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Here is the code sample provided in .Net Sdk:

Private Sub ReadOrderData(ByVal connectionString As String)
    Dim queryString As String = _
        "SELECT OrderID, CustomerID FROM dbo.Orders;"

    Using connection As New SqlConnection(connectionString)
        Dim command As New SqlCommand(queryString, connection)

        Dim reader As SqlDataReader = command.ExecuteReader()

        ' Call Read before accessing data.
        While reader.Read()
            Console.WriteLine(String.Format("{0}, {1}", _
                reader(0), reader(1)))
        End While

        ' Call Close when done reading.
    End Using
End Sub

My question: Is that this reader(0) actually the shortcut for calling this property reader.item(0)?

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2 Answers 2

up vote 5 down vote accepted

reader(0) refers to the very first field in the retrieved row. However you better reference field by name, OrderID in this case.

Take a look at SqlDataReader.Item Property.

This is indexed property. You can find some details here.

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Yes, I know the purpose, but when creating our own class, we need to add our methods and properties, right? In this case, a call to reader(0) actually a call to which sub, function, or property for the SqlDataReader class? –  user774411 Jun 6 '11 at 4:32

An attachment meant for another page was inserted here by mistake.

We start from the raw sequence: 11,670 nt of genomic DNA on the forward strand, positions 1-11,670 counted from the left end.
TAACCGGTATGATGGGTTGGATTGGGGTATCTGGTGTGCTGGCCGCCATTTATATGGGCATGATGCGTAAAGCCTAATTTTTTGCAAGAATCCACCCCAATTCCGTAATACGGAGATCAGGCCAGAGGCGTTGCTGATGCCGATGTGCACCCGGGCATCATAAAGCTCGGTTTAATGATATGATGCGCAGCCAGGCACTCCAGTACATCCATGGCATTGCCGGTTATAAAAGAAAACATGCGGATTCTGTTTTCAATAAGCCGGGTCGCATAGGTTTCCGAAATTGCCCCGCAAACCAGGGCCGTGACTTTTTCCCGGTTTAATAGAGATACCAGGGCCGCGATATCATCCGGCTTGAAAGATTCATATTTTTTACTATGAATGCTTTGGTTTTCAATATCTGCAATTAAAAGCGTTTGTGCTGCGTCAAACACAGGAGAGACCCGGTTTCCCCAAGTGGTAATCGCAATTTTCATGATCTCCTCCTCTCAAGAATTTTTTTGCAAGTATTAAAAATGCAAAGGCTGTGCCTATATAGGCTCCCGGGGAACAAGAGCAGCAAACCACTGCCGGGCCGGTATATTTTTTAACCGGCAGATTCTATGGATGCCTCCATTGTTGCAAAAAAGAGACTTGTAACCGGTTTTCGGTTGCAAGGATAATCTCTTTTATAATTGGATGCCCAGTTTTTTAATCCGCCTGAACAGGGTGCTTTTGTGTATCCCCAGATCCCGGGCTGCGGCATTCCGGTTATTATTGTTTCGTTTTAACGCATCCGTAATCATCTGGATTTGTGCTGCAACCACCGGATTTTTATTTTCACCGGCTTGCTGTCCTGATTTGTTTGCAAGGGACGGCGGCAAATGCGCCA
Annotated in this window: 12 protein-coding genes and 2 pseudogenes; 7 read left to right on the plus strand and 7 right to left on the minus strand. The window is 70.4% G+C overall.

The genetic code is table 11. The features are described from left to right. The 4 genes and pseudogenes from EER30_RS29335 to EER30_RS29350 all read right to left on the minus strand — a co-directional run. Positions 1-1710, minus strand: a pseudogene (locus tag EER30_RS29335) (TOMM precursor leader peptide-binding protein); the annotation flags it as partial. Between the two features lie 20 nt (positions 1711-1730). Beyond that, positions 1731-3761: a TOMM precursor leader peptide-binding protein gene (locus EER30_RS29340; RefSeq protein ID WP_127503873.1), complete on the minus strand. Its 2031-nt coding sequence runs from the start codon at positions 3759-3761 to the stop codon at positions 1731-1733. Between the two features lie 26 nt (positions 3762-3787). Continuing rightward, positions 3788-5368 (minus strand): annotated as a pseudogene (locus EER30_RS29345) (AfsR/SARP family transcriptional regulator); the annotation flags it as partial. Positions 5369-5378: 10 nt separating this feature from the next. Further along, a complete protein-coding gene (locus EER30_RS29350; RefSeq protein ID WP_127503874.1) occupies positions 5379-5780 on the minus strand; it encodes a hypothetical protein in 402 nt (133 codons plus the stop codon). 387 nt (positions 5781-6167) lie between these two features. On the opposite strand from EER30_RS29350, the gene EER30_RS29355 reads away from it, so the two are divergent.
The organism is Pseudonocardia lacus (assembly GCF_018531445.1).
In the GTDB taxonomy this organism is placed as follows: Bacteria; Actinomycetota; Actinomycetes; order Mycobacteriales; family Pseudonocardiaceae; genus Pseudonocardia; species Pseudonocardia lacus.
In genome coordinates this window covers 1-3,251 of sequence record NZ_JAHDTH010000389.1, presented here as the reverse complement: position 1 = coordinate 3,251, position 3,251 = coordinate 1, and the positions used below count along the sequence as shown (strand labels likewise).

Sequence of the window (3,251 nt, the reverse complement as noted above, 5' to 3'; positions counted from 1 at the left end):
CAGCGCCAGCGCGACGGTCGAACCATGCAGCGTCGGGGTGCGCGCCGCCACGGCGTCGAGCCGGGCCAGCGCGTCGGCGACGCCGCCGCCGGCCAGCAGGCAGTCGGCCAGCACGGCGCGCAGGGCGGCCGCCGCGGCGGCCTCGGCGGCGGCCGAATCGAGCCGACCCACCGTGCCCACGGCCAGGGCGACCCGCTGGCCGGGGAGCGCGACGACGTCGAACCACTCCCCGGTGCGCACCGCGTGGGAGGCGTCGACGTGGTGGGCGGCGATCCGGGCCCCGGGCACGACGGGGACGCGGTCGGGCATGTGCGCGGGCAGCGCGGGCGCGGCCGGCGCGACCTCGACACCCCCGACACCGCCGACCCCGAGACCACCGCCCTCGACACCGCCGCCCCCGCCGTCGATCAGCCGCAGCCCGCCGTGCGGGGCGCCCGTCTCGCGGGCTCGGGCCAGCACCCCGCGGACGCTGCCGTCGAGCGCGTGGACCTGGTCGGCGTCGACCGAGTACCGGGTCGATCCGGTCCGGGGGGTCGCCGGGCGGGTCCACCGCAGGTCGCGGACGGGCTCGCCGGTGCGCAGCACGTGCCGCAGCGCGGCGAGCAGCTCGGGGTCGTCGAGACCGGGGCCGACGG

@Dee Jay - SqlDataReader.Item. There is a reference in the answer. –  Alex Aza Jun 6 '11 at 4:33
You mean Item property of the SqlDataReader class, right? Ok, if I were creating my own class and wish to have same behaviour like this SqlDataReader class, can I just declare the item property and the call the instance of my class just like current reader(0) call? Do I need to add anything (implement or inherit something)? –  user774411 Jun 6 '11 at 4:38
@Dee Jay - you are looking for 'indexed property'. I added a reference to MSDN to the answer. –  Alex Aza Jun 6 '11 at 4:39
+1 @Alex Aza: thank you very much. –  user774411 Jun 6 '11 at 4:44

reader(0) , reader (1) and so on refers to columns/ fields of the row u r retriving,

reader(0)---> column 1

reader(1)---> column 2 ...

You can use direct field names in place of these 'readers'. But in books/tutorials, code is always written like that.

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+1, thanks Stuti! –  user774411 Jun 6 '11 at 4:45

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